By: Allyson Mower
The Herald Journal reported last week that Jeni Buist, principal of Lincoln Elementary School in Hyrum, Utah, shredded several postcard reproductions of artwork from the library’s copy of The Art Box, a collection published by Phaidon. The principal did so at the request of Cache County School District, according to the report. Parents and students had complained about nudity contained in the art reproductions after the school’s art teacher, Mateo Rueda, had assigned students to use The Art Box to locate notable paintings. The report also indicated that the teacher lost his job because “someone filed a classroom pornography complaint against him” which the Cache County Sheriff’s Office quickly dismissed.
Did the school district violate its library policy? And what about Mateo Rueda’s academic freedom?
According to the school district’s library policy obtained from the district’s website, it appears they violated their own policy. The policy indicates that library content can be considered for removal by professional library staff for the following reasons:
a. poor physical condition;
b. superseded by more current information or contain subject matter no longer needed to support the curriculum;
c. receiving little use;
d. providing wrong, inaccurate, or dated information; or
e. encouraging stereotypes or biases;
f. material deemed inappropriate for the library community;
The policy allows for parents to restrict access to content for their own children, but must go through a more formal challenge process if intending to restrict access for other students. Under the policy, even if a work is challenged, it needs to remains accessible while being reviewed by a committee. Nothing in the policy says the decision to shred art reproductions from a collection in the library can be made solely by a principal, superintendent or other district employee.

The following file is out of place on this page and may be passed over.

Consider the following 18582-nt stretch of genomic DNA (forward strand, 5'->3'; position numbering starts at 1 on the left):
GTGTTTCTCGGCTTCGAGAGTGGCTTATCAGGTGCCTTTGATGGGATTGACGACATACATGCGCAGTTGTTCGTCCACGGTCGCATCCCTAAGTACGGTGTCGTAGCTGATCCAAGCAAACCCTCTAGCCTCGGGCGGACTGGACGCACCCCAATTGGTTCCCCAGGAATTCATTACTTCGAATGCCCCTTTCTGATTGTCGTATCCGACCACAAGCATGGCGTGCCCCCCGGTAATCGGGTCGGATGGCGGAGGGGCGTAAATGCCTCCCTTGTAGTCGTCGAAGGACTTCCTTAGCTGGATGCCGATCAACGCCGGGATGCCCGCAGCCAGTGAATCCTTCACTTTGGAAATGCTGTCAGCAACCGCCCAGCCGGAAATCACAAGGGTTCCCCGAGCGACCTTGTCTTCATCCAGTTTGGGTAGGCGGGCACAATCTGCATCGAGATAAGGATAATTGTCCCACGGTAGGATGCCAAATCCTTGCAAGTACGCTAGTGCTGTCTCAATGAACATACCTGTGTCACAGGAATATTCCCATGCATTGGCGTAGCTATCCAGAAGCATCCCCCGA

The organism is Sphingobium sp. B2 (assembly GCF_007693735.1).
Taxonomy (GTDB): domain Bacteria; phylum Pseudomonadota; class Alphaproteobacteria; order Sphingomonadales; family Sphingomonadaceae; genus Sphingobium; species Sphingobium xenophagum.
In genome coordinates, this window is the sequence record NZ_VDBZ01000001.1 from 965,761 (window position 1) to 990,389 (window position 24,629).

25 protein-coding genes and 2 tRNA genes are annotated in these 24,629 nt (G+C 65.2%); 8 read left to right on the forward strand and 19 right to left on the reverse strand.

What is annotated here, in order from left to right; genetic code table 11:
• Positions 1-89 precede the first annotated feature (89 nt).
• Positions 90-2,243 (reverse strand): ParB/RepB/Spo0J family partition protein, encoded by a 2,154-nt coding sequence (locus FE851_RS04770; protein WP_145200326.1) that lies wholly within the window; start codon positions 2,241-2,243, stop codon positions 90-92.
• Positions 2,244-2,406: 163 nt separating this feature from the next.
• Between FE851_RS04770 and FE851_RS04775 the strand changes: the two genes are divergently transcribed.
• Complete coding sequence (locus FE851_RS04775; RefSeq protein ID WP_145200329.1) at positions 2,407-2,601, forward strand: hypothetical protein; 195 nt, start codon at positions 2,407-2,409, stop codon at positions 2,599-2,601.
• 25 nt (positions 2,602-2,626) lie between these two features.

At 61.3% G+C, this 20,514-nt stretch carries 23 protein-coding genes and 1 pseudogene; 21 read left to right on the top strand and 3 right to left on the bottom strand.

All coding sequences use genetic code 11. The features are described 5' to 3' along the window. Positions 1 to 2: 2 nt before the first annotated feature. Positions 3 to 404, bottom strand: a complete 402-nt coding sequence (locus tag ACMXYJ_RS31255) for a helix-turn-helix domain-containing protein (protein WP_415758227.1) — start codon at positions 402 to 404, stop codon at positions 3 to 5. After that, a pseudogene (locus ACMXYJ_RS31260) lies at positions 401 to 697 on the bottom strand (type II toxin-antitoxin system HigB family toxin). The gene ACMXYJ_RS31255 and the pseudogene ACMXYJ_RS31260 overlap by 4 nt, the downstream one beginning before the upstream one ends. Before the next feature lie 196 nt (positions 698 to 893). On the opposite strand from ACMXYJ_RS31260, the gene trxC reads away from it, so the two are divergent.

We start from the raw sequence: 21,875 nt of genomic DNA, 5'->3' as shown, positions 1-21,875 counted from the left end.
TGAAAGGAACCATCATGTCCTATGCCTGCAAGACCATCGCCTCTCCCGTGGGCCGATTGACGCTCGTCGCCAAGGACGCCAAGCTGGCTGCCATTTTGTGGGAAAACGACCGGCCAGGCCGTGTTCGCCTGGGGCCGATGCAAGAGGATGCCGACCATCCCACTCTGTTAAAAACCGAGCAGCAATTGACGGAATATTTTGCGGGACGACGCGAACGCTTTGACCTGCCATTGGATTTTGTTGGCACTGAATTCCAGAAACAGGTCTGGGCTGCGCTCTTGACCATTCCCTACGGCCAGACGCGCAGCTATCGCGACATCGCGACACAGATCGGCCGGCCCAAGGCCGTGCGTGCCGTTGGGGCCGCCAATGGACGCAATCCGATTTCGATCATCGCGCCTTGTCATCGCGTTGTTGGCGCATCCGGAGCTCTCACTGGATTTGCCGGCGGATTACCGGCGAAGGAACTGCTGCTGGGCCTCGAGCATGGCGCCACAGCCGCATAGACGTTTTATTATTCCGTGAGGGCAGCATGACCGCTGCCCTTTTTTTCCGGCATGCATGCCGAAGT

It seems that the intellectual freedom of Lincoln Elementary students has not been served as provided for in policy.
As for the teacher’s academic freedom, he doesn’t have much, unfortunately. Most public school teachers don’t. According to the district’s instruction policy, “all classes to be taught and all textbooks [emphasis added] to be used in the Cache County public schools will be approved in advance by the Assistant Superintendent and\or the Supervisor in charge of instruction.” Based on the Herald Journal report, it sounds like the teacher may have possibly assigned an unapproved textbook. But what about the academic freedom to supplement an approved textbook? Cache County’s policy does not mention whether or not this is allowed, and I suppose that might be what’s at stake for Mateo Rueda. I personally think that teachers should have that type of flexibility. This could be noted in an instruction policy as a way to help communicate the trust public schools place in their teachers as professionals whose duty remains to impart knowledge and facilitate students’ intellectual exploration.
The question of academic freedom aside, the Cache County School District and its superintendent, at the very least, need to adhere to their own library policy in order to ensure students’ intellectual freedom.
Allyson Mower, MA, MLIS is Head of Scholarly Communication & Copyright at the University of Utah Marriott Library. She’s very curious about curiosity, what drives people to uncover information, and how libraries of all types create demand for knowledge. As a tenured faculty member, she researches the history of academic freedom — a kind of intellectual freedom — and the history of authorship and scholarly communication at the institution. She provides the U of U community and the general public with information, tools, and services related to both copyright and publishing. Allyson was a Library Journal Mover & Shaker in 2008, was nominated as a 2012 Society for Scholarly Publishing Emerging Leader, and served as the U of U Academic Senate President in 2014. Find her on Twitter @allysonmower.